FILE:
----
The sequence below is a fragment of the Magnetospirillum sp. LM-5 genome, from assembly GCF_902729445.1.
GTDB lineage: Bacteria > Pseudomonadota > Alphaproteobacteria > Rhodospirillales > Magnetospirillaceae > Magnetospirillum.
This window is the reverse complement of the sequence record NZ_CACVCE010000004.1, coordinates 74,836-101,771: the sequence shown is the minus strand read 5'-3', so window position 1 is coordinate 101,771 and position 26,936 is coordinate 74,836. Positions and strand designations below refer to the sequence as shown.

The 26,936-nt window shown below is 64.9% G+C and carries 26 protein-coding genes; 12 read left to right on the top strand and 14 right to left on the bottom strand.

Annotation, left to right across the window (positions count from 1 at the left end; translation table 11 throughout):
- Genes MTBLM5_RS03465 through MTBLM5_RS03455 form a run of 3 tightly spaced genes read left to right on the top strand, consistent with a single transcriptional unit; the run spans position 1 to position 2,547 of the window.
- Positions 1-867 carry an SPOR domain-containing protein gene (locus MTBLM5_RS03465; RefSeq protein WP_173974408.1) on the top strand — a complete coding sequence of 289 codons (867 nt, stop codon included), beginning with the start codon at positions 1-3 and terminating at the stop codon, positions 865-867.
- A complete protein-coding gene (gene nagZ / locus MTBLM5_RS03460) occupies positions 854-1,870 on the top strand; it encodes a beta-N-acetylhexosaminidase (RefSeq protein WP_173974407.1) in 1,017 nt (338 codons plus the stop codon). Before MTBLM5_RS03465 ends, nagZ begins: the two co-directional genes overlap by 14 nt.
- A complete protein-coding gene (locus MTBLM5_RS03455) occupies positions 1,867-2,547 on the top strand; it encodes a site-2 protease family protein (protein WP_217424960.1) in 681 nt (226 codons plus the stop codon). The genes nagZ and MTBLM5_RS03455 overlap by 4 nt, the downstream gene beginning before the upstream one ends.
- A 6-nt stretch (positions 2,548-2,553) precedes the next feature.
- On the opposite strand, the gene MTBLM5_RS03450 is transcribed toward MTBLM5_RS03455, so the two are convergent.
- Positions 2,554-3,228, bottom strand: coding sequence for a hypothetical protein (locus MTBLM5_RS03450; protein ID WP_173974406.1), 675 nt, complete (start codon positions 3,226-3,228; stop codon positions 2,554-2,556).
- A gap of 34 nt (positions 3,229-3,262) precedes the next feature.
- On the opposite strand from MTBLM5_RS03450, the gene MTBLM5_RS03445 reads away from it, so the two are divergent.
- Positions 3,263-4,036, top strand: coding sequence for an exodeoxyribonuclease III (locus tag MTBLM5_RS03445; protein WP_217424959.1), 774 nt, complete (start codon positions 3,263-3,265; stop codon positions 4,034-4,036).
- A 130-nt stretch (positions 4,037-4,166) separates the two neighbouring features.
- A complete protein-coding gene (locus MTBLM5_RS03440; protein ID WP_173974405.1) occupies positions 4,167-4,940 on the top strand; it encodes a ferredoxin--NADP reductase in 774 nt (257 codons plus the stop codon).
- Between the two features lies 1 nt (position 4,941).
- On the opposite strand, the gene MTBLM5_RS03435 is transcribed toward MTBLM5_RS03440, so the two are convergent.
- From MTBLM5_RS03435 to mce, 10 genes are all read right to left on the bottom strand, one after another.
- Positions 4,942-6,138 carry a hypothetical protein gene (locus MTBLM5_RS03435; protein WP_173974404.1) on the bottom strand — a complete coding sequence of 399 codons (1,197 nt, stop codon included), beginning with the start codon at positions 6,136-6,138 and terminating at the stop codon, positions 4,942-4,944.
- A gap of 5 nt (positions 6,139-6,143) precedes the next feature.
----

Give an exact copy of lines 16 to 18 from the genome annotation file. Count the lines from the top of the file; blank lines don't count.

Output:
- A 130-nt stretch (positions 4,037-4,166) separates the two neighbouring features.
- A complete protein-coding gene (locus MTBLM5_RS03440; protein ID WP_173974405.1) occupies positions 4,167-4,940 on the top strand; it encodes a ferredoxin--NADP reductase in 774 nt (257 codons plus the stop codon).
- Between the two features lies 1 nt (position 4,941).